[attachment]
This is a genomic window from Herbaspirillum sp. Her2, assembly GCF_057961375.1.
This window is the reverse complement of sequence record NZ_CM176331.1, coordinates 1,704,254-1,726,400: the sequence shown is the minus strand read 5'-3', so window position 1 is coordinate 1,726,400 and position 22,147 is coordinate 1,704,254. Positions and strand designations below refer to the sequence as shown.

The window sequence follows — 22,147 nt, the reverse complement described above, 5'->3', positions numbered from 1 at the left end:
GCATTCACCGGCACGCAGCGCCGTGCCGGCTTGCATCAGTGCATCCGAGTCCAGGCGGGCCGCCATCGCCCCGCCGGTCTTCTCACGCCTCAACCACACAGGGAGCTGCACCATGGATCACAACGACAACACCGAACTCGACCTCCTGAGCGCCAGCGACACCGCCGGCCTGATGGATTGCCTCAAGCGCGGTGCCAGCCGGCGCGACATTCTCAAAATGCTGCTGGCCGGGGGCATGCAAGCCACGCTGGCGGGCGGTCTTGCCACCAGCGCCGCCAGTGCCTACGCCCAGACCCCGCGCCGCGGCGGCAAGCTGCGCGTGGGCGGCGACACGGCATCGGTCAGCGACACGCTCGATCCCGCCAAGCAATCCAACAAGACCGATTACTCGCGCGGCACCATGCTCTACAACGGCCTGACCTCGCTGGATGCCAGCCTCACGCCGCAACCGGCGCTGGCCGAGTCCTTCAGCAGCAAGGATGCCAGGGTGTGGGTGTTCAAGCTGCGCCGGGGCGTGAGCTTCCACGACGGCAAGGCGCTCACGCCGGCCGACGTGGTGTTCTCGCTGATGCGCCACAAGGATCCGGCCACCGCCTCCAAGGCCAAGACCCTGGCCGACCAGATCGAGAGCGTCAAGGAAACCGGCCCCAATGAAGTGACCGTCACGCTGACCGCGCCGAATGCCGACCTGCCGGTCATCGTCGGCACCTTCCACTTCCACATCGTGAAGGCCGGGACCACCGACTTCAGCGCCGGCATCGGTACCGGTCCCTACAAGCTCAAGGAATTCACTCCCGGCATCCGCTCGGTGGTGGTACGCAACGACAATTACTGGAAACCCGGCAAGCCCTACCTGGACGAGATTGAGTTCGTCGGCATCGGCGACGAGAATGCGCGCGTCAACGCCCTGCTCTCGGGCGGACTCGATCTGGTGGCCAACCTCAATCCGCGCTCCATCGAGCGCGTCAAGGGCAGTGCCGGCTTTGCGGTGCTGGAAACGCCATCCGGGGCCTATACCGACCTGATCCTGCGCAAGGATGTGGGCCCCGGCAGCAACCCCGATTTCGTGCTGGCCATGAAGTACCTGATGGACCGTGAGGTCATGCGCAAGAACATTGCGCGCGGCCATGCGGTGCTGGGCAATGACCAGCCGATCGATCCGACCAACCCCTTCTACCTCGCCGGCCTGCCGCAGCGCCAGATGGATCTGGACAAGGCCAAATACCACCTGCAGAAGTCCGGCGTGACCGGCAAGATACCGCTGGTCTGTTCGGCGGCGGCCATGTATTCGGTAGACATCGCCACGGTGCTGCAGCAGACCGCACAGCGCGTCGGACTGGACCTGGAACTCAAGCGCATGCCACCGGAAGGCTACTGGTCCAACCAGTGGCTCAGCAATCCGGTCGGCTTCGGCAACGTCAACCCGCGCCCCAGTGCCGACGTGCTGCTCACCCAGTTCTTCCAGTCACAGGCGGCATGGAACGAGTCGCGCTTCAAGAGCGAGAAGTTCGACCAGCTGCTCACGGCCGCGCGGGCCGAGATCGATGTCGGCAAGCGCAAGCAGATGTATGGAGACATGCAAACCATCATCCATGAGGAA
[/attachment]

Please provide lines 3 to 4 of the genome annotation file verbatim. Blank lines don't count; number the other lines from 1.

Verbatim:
The window sequence follows — 22,147 nt, the reverse complement described above, 5'->3', positions numbered from 1 at the left end:
GCATTCACCGGCACGCAGCGCCGTGCCGGCTTGCATCAGTGCATCCGAGTCCAGGCGGGCCGCCATCGCCCCGCCGGTCTTCTCACGCCTCAACCACACAGGGAGCTGCACCATGGATCACAACGACAACACCGAACTCGACCTCCTGAGCGCCAGCGACACCGCCGGCCTGATGGATTGCCTCAAGCGCGGTGCCAGCCGGCGCGACATTCTCAAAATGCTGCTGGCCGGGGGCATGCAAGCCACGCTGGCGGGCGGTCTTGCCACCAGCGCCGCCAGTGCCTACGCCCAGACCCCGCGCCGCGGCGGCAAGCTGCGCGTGGGCGGCGACACGGCATCGGTCAGCGACACGCTCGATCCCGCCAAGCAATCCAACAAGACCGATTACTCGCGCGGCACCATGCTCTACAACGGCCTGACCTCGCTGGATGCCAGCCTCACGCCGCAACCGGCGCTGGCCGAGTCCTTCAGCAGCAAGGATGCCAGGGTGTGGGTGTTCAAGCTGCGCCGGGGCGTGAGCTTCCACGACGGCAAGGCGCTCACGCCGGCCGACGTGGTGTTCTCGCTGATGCGCCACAAGGATCCGGCCACCGCCTCCAAGGCCAAGACCCTGGCCGACCAGATCGAGAGCGTCAAGGAAACCGGCCCCAATGAAGTGACCGTCACGCTGACCGCGCCGAATGCCGACCTGCCGGTCATCGTCGGCACCTTCCACTTCCACATCGTGAAGGCCGGGACCACCGACTTCAGCGCCGGCATCGGTACCGGTCCCTACAAGCTCAAGGAATTCACTCCCGGCATCCGCTCGGTGGTGGTACGCAACGACAATTACTGGAAACCCGGCAAGCCCTACCTGGACGAGATTGAGTTCGTCGGCATCGGCGACGAGAATGCGCGCGTCAACGCCCTGCTCTCGGGCGGACTCGATCTGGTGGCCAACCTCAATCCGCGCTCCATCGAGCGCGTCAAGGGCAGTGCCGGCTTTGCGGTGCTGGAAACGCCATCCGGGGCCTATACCGACCTGATCCTGCGCAAGGATGTGGGCCCCGGCAGCAACCCCGATTTCGTGCTGGCCATGAAGTACCTGATGGACCGTGAGGTCATGCGCAAGAACATTGCGCGCGGCCATGCGGTGCTGGGCAATGACCAGCCGATCGATCCGACCAACCCCTTCTACCTCGCCGGCCTGCCGCAGCGCCAGATGGATCTGGACAAGGCCAAATACCACCTGCAGAAGTCCGGCGTGACCGGCAAGATACCGCTGGTCTGTTCGGCGGCGGCCATGTATTCGGTAGACATCGCCACGGTGCTGCAGCAGACCGCACAGCGCGTCGGACTGGACCTGGAACTCAAGCGCATGCCACCGGAAGGCTACTGGTCCAACCAGTGGCTCAGCAATCCGGTCGGCTTCGGCAACGTCAACCCGCGCCCCAGTGCCGACGTGCTGCTCACCCAGTTCTTCCAGTCACAGGCGGCATGGAACGAGTCGCGCTTCAAGAGCGAGAAGTTCGACCAGCTGCTCACGGCCGCGCGGGCCGAGATCGATGTCGGCAAGCGCAAGCAGATGTATGGAGACATGCAAACCATCATCCATGAGGAA